Nice idea on the pedal wrench, but if you have a hex nut on the headset the short park wrench that has a pedal wrench on one end and a headset wrench on the other might be worth considering. I think it is the HCW-6 if you have a 32mm headset nut. There are other models for other headset sizes. It is pretty handy for bikes that use that type of headset.

Some folks say they have good luck using an allen wrench with pedals that have a provision for either 6 mm or 8 mm allen keys. I have my doubts about a 6 mm allen key being sufficient for removing a stubborn pedal though.
Interesting. I'll look up that tool HCW-6.

In the spring I actually bought a headset wrench that fit the bike I was considering doing the rinko thing to with plans to cut it down similar to this idea, but with a little handle instead of the allen key thing:
https://www.renehersecycles.com/shop...-headset-tool/
So perhaps I'll I'll cut it down and include a pedal wrench in the other end of a shortened handle and try some drillium again. The idea for the tool is a take along on trips so I don't want it to be a long shop size or weight.

One thing I have earned is to grease the pedals liberally and back them off once in a while. Mine don't seize now (touch wood) but I still come across the occasional challenge when working on projects. It's how I broke the 14 side on this wrench
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Old 07-25-20, 09:54 AM
  #38  
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Originally Posted by staehpj1 View Post
Some folks say they have good luck using an allen wrench with pedals that have a provision for either 6 mm or 8 mm allen keys. I have my doubts about a 6 mm allen key being sufficient for removing a stubborn pedal though.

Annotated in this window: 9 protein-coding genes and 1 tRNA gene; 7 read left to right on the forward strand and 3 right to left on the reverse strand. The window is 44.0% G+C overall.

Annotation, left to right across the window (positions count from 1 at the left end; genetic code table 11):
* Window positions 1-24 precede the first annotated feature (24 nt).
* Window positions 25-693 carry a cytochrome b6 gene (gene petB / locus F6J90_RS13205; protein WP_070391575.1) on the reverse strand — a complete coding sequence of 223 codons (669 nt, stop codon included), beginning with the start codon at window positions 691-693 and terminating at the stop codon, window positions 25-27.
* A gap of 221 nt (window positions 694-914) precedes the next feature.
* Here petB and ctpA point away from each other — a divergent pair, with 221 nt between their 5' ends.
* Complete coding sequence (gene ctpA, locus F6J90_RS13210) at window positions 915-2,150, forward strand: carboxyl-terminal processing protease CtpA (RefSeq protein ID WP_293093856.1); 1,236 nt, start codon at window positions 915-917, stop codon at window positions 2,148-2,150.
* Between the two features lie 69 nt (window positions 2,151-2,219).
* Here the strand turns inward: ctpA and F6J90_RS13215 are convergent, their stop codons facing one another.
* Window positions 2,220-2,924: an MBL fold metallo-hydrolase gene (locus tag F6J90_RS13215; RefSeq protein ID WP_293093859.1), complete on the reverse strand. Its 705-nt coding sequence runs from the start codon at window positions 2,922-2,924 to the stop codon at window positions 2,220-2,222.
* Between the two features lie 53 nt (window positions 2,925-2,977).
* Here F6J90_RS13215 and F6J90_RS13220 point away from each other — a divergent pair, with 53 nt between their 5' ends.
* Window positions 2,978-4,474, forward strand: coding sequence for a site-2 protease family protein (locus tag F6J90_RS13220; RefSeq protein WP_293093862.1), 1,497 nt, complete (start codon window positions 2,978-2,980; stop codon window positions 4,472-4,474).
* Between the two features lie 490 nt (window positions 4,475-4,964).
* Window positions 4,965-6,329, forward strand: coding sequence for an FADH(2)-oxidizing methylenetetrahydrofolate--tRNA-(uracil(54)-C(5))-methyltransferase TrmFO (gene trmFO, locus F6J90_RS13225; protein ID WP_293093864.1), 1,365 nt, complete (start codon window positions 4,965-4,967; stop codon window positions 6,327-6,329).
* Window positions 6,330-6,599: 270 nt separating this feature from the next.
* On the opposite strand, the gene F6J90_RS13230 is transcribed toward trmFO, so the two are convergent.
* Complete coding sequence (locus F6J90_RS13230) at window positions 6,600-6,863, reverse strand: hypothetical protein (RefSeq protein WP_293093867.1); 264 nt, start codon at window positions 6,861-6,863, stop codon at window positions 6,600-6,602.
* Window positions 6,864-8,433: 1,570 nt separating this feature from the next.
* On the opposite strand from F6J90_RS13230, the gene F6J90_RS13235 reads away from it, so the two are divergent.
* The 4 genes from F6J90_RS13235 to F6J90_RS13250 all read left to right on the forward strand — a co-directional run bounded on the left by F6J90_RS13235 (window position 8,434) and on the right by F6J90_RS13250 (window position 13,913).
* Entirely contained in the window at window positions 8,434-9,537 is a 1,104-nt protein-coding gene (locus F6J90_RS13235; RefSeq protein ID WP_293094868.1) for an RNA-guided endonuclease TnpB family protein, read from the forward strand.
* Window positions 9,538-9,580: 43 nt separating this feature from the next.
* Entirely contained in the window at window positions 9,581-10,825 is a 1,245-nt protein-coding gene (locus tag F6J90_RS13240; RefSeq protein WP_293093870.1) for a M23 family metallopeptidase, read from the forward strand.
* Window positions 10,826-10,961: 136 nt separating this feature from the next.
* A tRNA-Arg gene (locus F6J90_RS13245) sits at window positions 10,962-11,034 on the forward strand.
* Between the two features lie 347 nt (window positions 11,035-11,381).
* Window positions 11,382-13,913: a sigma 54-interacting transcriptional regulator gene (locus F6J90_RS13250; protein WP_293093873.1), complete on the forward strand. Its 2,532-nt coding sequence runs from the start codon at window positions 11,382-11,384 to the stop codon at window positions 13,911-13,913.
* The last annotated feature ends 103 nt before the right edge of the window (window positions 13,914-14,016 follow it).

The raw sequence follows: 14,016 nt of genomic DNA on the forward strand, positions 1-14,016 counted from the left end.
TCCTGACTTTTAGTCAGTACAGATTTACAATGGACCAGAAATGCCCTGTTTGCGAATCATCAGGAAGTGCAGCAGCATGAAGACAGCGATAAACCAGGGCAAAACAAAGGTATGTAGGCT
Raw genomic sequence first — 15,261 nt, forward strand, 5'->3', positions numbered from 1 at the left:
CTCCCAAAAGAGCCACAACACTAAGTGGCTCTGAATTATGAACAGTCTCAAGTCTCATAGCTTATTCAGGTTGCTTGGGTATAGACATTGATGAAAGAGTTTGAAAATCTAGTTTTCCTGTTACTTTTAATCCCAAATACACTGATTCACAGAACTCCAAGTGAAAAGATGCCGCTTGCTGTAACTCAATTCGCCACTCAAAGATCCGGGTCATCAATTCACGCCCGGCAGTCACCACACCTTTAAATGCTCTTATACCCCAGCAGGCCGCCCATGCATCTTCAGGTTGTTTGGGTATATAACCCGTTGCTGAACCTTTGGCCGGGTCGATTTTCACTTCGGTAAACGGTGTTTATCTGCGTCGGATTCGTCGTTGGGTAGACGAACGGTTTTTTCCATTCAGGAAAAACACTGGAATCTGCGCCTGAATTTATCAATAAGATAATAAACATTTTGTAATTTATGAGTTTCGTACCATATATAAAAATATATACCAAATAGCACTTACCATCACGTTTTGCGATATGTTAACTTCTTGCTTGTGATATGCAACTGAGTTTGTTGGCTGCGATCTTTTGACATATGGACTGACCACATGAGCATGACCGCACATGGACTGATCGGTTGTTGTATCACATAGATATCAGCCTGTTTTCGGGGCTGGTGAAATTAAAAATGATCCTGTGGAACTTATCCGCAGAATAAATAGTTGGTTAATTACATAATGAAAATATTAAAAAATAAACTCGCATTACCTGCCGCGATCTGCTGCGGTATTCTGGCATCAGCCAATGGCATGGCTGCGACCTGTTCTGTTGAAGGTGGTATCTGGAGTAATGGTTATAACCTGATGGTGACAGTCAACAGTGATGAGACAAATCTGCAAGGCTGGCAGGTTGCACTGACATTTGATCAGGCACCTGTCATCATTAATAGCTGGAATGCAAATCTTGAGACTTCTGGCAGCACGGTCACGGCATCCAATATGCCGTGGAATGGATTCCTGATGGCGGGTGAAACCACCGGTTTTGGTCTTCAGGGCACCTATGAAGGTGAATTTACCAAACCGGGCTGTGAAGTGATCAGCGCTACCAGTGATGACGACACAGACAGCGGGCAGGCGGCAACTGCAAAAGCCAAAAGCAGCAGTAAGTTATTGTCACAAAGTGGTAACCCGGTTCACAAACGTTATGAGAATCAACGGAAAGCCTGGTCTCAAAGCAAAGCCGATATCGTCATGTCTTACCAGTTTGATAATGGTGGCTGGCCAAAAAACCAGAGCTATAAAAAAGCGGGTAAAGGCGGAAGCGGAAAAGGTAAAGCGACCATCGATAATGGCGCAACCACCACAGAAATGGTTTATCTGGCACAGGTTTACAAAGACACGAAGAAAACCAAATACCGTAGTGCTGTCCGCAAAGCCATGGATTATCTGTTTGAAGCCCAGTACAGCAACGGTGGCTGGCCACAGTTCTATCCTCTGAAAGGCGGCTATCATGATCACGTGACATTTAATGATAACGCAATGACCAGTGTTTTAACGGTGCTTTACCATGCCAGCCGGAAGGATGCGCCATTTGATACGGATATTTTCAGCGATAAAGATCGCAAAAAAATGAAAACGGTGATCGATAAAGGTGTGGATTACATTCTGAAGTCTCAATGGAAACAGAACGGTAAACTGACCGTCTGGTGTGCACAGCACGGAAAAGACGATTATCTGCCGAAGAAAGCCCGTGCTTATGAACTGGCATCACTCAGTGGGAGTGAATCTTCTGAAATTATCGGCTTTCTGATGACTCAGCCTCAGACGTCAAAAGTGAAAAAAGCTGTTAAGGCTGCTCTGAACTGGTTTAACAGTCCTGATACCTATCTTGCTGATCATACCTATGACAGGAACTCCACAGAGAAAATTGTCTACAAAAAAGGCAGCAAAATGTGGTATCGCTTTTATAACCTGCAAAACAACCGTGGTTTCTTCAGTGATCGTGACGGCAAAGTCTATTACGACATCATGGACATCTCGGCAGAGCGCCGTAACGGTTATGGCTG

I have a smallish pedal wrench, maybe 7in long , with some other wider bit at the other end (cant recall what it is) and this is what I used to take on trips. Three or four years ago I started thinking of how to reduce the weight of my longer trip tool kit, so I just went with taking my larger allen key that fits in my regular shimano spd pedals and my wifes wellgo or whatever spd pedals.
Cleaning and greasing threads before a trip and not overly tightening works out fine for getting them off. I do put the allen key in and position the crank so I can give the allen key a good whack to loosen the pedal, and so far it works alright. Even after a two month long trip I don't recall it being overly hard to loosen, but I dont go nuts tighten the pedals also, obviously enough to not have loosening or even creaking issues, but so far its worked out.

I'm sure I weighed my pedal wrench and allen key, and the diff was certainly enough to just go with lighter allen key.
I put my bike gloves on top of the allen key when I give it a sharp hard whack, so I dont hurt my hand. Seems to work alright all in all.